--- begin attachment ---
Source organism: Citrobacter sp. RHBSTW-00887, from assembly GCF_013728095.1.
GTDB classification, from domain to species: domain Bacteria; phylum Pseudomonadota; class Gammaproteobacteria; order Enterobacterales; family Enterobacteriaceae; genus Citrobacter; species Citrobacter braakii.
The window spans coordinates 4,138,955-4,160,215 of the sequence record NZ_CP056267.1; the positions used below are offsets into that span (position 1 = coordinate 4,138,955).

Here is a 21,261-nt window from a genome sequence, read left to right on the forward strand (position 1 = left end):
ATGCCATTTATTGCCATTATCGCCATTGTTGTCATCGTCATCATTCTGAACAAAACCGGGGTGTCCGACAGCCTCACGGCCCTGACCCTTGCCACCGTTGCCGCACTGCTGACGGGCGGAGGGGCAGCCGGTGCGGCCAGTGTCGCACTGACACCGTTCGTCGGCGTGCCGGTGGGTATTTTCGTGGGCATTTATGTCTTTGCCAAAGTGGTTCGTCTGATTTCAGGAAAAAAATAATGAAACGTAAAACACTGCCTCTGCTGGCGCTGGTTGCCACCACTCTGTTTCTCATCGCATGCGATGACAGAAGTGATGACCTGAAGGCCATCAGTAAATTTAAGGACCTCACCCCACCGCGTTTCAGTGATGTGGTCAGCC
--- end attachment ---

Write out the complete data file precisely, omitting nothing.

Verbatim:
Source organism: Citrobacter sp. RHBSTW-00887, from assembly GCF_013728095.1.
GTDB classification, from domain to species: domain Bacteria; phylum Pseudomonadota; class Gammaproteobacteria; order Enterobacterales; family Enterobacteriaceae; genus Citrobacter; species Citrobacter braakii.
The window spans coordinates 4,138,955-4,160,215 of the sequence record NZ_CP056267.1; the positions used below are offsets into that span (position 1 = coordinate 4,138,955).

Here is a 21,261-nt window from a genome sequence, read left to right on the forward strand (position 1 = left end):
ATGCCATTTATTGCCATTATCGCCATTGTTGTCATCGTCATCATTCTGAACAAAACCGGGGTGTCCGACAGCCTCACGGCCCTGACCCTTGCCACCGTTGCCGCACTGCTGACGGGCGGAGGGGCAGCCGGTGCGGCCAGTGTCGCACTGACACCGTTCGTCGGCGTGCCGGTGGGTATTTTCGTGGGCATTTATGTCTTTGCCAAAGTGGTTCGTCTGATTTCAGGAAAAAAATAATGAAACGTAAAACACTGCCTCTGCTGGCGCTGGTTGCCACCACTCTGTTTCTCATCGCATGCGATGACAGAAGTGATGACCTGAAGGCCATCAGTAAATTTAAGGACCTCACCCCACCGCGTTTCAGTGATGTGGTCAGCC